THE Australian arm of PwC has scrapped its mandatory “modern professional” dress code for both male and female employees, claiming that the move will help staff become more innovative and creative.
The accountancy firm previously required all employees to possess a “modern professional” style, with men wearing suits and business-appropriate socks, while women were obliged to wear tailored dresses or trousers.
But now the firm’s Australian arm has pulled a U-turn, allowing it’s employees to make their own decision on what to wear in the office.
“It’s not a dress up or dress down policy — all we are asking our people to do is think about what they are doing each day, who they are doing it with, and dress in a way that reflects that,” said Sue Horlin, partner at PwC Australia.
“We trust our people to use their judgement and common sense, and we firmly believe this small but symbolic gesture will help people be more comfortable, more confident and therefore deliver fantastic service to our clients.
“In an environment where we are asking our people to be more innovative and creative, it just didn’t feel right to keep mandating what our people wear,” added Horlin, who said the response to PwC’s decision has “been fantastic”.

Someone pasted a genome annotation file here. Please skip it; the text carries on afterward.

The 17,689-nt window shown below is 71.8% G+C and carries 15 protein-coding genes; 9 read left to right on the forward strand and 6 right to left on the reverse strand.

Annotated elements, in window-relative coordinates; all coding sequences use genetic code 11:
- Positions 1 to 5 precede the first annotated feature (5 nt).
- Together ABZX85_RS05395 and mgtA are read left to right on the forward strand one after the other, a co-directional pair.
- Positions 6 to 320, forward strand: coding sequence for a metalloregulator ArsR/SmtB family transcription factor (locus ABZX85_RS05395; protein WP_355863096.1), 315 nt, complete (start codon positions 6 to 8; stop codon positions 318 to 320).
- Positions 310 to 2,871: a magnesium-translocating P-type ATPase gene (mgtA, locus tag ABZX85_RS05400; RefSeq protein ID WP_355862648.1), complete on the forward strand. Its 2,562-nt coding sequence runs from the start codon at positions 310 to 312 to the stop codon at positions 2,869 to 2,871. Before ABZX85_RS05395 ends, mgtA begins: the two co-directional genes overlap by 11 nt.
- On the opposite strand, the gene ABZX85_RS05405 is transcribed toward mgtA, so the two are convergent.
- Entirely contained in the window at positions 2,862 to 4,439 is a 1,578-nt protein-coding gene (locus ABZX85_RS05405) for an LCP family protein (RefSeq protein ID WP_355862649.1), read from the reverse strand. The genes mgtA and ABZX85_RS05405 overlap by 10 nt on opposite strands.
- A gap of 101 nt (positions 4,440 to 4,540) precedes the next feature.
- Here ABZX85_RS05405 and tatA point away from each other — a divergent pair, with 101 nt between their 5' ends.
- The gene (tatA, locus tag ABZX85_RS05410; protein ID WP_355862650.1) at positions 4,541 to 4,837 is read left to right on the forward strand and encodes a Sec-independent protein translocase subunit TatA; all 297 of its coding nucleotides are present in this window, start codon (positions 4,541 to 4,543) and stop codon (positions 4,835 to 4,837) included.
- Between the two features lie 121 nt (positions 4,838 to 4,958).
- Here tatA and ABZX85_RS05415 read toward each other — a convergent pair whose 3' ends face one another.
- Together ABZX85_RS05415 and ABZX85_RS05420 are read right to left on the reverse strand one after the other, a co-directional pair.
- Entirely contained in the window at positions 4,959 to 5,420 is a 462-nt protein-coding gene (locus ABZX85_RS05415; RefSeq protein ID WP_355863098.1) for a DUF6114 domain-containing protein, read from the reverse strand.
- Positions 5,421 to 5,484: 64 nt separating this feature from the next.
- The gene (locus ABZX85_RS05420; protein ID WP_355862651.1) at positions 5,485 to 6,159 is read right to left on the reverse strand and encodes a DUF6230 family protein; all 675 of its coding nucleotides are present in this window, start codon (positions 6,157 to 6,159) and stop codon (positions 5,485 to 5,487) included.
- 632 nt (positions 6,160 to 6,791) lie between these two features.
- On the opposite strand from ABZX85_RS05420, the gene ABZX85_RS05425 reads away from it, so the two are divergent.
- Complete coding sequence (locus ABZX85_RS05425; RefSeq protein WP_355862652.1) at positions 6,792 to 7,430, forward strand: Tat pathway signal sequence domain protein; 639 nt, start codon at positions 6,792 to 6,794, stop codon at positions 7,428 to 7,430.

This move comes just weeks after PwC’s British arm came under criticism after one of its temporary workers was sent home for not wearing high-heeled shoes.
Nicola Thorp, a 27 year-old temporary worker from Hackney arrived to work at one of PwC’s London offices on 7 December 2015 only to be told she must wear shoes “with a two-to-four inch heel” and was subsequently sent home without pay by the outsourced staff agency Portico, which provides PwC’s receptionists.
Since the incident PwC told Portico to review and revise its policy, which the company changed so that “female colleagues can wear plain flat shoes or plain court shoes as they prefer”.
In response to the latest media coverage about dress codes of other PwC network firms, Gaenor Bagley, PwC’s UK head of people, said: “We’ve had a flexible approach to how our people dress for work in the UK for a number of years – it’s important that our people can be themselves at work and that we respect our clients and colleagues. We trust our people to use their judgement on what’s appropriate to wear.”
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